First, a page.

KHTS Heading To Capitol '13: Sacramento, Washington D.C. Trips
Looking to bring Santa Clarita Valley concerns front and center for California lawmakers, KHTS is taking its eighth annual trip to Sacramento in March.
The trip will give local residents a chance to voice their concerns in front of an audience of legislators that will be able to address these issues, a rare opportunity that most communities aren’t afforded, said KHTS station owner Carl Goldman. The trip has also spawned a similar voyage to the nation's capitol later this year, which still has seats available.
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“Our KHTS Sacramento trip gives us a chance to make an impact on the top issues in our valley,” Goldman said. “No other community does anything like this, so we leave a lasting impression on our state politicians.”
It will also give concerned citizens a chance to connect, or in some cases, reconnect, with Sacramento’s movers and shakers.
Assemblyman Scott Wilk, a longtime Santa Clarita Valley political voice that has made the trip a half-dozen times as an advocate for local issues, now will be there involved in the trip at the other side of the table, after being elected in November to his first term in the Legislature
“There’s value on a number of levels,” Wilk said. “It’s an opportunity for community leaders and emerging community leaders to be together for a set amount of time.”
Due the big impacts that higher education and the film industry have on the Santa Clarita Valley, education and Hollywood are among the many areas of concern Wilk expects to address during the trip. But he looks forward to hearing from all sectors of the valley, he said.
“We bring in decision-makers to share input on what’s going on in Sacramento with our community,” he said. “It’s a chance to strengthen relationships and forge new ones.” Wilk is on a number of committees that will impact legislation in California.
The idea that started as a conversation between the Assemblyman Keith Richman and Goldman at a charity event in 2005, has blossomed into a communitywide annual tradition that incorporates a broad cross-section of the Santa Clarita Valley.
It’s also inspired a trip to Washington D.C. that is also a growing KHTS tradition that still has spots available, for those who would like to create and shape dialogue on a national level with influential leaders such as Congressman Howard “Buck” McKeon, R-Santa Clarita.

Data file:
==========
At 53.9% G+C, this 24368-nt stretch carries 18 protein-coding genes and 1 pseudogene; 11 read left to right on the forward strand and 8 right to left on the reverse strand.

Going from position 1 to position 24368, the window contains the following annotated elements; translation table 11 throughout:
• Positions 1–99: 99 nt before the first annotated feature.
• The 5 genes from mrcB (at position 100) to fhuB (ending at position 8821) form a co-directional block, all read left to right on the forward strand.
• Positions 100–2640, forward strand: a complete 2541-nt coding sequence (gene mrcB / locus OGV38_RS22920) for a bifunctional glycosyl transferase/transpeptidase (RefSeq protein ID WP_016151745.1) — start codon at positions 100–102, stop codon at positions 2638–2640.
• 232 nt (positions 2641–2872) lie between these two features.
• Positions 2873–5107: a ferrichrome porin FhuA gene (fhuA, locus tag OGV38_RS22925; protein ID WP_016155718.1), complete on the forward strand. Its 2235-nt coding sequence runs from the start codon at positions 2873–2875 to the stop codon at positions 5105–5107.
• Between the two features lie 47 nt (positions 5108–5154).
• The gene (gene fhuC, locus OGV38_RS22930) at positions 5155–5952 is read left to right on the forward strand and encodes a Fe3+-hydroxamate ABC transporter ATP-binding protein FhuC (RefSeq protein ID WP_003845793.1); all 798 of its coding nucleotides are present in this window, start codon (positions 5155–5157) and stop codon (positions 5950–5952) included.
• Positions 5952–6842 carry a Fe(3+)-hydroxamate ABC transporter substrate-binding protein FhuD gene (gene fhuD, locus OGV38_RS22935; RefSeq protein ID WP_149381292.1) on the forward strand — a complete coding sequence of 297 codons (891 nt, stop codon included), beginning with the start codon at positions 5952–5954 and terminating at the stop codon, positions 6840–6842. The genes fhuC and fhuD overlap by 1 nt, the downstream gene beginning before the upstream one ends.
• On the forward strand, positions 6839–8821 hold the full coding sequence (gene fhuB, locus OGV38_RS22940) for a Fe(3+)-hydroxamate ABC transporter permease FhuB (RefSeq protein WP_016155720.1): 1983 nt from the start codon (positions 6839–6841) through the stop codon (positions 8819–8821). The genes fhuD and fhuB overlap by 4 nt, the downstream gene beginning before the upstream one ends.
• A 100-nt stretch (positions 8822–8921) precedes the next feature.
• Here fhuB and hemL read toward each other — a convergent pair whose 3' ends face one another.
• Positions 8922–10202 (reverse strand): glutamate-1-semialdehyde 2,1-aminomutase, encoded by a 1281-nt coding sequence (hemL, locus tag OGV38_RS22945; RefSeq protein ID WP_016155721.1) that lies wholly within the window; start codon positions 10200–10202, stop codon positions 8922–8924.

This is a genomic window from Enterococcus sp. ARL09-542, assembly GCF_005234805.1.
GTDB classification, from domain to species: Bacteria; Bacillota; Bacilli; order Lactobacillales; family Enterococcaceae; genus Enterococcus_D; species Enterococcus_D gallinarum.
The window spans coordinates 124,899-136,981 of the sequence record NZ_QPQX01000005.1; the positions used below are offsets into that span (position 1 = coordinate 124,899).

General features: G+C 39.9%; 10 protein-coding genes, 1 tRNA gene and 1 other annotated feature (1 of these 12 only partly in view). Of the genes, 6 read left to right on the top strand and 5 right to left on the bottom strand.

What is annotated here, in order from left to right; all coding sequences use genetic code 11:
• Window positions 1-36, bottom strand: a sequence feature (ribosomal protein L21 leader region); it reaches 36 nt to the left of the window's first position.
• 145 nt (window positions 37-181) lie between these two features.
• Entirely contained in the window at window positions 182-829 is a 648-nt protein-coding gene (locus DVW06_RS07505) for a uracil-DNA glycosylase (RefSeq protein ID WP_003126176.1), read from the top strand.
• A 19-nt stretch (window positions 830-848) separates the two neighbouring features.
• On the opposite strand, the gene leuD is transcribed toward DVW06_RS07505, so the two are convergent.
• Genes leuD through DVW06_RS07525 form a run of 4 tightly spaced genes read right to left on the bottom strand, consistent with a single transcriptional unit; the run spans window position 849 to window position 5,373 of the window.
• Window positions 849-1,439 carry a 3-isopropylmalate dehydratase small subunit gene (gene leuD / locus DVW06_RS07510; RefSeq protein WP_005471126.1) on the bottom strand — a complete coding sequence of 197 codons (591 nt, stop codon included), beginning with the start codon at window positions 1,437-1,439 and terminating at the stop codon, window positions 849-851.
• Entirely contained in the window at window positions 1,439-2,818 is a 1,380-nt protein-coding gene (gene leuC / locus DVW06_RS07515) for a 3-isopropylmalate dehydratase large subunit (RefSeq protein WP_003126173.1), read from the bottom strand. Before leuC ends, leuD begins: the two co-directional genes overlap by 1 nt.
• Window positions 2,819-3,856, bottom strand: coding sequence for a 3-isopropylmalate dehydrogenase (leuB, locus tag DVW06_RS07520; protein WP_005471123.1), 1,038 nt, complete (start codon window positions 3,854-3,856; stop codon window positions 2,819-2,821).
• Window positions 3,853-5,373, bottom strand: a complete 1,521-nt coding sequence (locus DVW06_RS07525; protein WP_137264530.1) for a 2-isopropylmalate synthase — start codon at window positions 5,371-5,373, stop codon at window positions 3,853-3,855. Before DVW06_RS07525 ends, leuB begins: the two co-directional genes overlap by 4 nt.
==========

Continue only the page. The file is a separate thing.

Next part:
Richman felt most of our community leaders didn’t have an understanding of the challenges our state legislative officials faced in Sacramento.
The two thought it would be a great idea to invite a number of community leaders to visit Sacramento and learn about these challenges. Thus, the Sacramento Road Trip was created.
The trip serves multiple purposes, Goldman said.
The trip is not just about partisanship, but bringing home local concerns for state lawmakers. In that respect, Gov. Jerry Brown’s comments on the need for compromise, which he made during last year’s trip still ring true, as far as issues facing local leaders.
“We have different filters, different belief systems. Whether it’s Republican or Democrat, whatever the label is, we have some tough decisions, whether it’s getting more money for the schools, whether it’s the realignment to make sure that lower level offenders are handled at the local level closer to their communities; or whether it’s the water, getting reliable water through the delta or how to fix the pensions, what are the costs and how to fix it,” Brown said.
“There is a path of common sense that makes sense to me, but not to everybody,” he continued. “We can’t be all one party, and can’t always get what you want. But you have to think a little bit like them, and hope they think a little bit like you.”
In the past, it’s helped inspire residents to become more involved in political activism. It’s also helped politicians know what issues Santa Clarita Valley residents care about.
Last year, 80 Santa Clarita Valley people – 60 of them riding a red charter bus and 20 flying into Sacramento – converged on the capitol, looking for some face time and answers.
This year, the same number is already booked.
While this year’s Sacramento trip is sold out, it’s not too late to head to Washington, D.C. for the station’s annual trip to the nation’s capitol, a newer tradition that’s gaining in popularity.
Anyone interested in signing up for the Washington D.C. trip should call KHTS at 661-298-1220, and ask for Carl Goldman, or email us a Carl@hometownstation.com or visit www.hometownstation.com for more information/details.